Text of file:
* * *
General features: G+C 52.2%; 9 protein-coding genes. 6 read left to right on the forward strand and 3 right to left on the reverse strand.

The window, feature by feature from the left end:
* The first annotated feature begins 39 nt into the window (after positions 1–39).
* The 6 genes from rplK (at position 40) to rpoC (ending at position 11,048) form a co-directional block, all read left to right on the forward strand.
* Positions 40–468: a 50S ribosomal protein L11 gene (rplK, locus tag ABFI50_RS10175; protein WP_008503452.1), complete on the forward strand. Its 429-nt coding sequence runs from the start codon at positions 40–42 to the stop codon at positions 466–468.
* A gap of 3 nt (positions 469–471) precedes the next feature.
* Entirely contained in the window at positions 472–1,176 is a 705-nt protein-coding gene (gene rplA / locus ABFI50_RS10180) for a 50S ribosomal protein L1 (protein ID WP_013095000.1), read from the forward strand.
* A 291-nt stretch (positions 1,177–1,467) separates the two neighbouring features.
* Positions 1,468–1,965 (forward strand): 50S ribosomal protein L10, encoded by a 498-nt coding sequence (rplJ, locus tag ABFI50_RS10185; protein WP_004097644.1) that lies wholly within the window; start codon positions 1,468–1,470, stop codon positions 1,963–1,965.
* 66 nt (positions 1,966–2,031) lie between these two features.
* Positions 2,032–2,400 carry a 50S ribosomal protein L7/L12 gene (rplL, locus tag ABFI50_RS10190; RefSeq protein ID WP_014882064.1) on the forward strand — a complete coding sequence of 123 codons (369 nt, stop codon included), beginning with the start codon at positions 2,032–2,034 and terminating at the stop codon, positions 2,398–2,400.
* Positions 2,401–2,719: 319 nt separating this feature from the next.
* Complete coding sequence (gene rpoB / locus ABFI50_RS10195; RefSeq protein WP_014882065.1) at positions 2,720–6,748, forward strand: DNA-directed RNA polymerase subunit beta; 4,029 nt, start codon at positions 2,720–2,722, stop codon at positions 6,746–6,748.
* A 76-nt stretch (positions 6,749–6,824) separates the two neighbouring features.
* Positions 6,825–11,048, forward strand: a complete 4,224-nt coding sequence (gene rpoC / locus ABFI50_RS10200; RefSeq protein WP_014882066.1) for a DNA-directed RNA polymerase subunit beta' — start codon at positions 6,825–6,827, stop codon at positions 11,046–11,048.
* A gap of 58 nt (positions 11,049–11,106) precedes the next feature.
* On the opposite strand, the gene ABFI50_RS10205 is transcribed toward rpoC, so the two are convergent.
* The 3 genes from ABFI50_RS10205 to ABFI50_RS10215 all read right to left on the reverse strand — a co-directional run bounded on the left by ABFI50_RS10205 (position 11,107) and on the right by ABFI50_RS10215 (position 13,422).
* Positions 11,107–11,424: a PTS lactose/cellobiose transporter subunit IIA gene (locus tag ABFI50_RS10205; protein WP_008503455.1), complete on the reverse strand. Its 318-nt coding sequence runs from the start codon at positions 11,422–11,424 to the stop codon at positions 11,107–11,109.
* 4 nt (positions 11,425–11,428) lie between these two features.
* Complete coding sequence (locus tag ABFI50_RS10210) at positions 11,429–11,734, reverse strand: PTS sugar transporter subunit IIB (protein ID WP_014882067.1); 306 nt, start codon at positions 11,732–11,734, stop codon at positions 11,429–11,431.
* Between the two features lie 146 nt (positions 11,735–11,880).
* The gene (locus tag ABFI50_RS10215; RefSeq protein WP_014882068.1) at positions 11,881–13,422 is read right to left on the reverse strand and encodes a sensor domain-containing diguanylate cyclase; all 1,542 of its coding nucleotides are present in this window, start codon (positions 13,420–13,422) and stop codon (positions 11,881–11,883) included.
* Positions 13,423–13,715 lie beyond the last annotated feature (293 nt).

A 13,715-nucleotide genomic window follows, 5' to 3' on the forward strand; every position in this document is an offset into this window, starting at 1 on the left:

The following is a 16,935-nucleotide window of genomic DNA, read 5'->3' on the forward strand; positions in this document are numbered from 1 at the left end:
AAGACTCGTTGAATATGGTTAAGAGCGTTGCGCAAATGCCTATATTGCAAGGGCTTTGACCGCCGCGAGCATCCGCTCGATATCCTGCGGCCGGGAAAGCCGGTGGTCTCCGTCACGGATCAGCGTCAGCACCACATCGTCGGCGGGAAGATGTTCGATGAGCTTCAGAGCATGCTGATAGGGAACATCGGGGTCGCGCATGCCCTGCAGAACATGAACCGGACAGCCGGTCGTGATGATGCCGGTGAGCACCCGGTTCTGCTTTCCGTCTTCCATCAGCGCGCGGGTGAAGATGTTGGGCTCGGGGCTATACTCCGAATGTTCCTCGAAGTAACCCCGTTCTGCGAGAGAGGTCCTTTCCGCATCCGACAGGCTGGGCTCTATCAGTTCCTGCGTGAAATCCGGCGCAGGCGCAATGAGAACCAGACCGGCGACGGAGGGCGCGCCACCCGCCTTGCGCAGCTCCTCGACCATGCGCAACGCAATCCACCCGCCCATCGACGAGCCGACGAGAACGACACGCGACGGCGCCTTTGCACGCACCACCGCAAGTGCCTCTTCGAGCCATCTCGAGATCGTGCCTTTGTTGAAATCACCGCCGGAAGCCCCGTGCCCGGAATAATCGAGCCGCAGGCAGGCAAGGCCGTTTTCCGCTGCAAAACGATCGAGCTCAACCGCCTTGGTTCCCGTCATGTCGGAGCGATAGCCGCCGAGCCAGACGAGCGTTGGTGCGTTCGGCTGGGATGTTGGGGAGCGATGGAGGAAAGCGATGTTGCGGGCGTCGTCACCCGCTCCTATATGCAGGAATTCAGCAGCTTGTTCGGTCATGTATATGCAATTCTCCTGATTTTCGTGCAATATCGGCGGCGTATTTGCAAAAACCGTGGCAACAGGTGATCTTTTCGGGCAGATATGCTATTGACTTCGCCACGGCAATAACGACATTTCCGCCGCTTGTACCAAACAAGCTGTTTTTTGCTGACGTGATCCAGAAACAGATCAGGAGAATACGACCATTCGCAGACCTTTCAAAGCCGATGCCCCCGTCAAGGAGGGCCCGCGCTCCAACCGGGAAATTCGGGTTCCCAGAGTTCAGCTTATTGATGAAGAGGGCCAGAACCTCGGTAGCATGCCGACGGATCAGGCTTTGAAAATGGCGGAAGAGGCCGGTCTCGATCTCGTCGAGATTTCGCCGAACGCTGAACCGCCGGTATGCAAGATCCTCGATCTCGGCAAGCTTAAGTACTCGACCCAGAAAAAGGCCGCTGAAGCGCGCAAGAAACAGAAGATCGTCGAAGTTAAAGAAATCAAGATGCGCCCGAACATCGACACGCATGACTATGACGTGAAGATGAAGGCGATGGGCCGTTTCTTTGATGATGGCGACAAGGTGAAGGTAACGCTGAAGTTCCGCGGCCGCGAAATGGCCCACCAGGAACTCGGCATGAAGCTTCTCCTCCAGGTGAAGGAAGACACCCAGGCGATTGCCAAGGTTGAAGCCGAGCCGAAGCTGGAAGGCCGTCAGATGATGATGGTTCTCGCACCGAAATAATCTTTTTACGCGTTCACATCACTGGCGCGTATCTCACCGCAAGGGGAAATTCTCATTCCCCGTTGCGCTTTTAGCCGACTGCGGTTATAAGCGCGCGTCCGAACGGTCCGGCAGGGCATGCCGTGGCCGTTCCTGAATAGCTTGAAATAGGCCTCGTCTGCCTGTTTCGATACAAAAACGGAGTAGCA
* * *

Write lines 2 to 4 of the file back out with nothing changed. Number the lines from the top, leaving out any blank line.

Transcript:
The window, feature by feature from the left end:
* The first annotated feature begins 39 nt into the window (after positions 1–39).
* The 6 genes from rplK (at position 40) to rpoC (ending at position 11,048) form a co-directional block, all read left to right on the forward strand.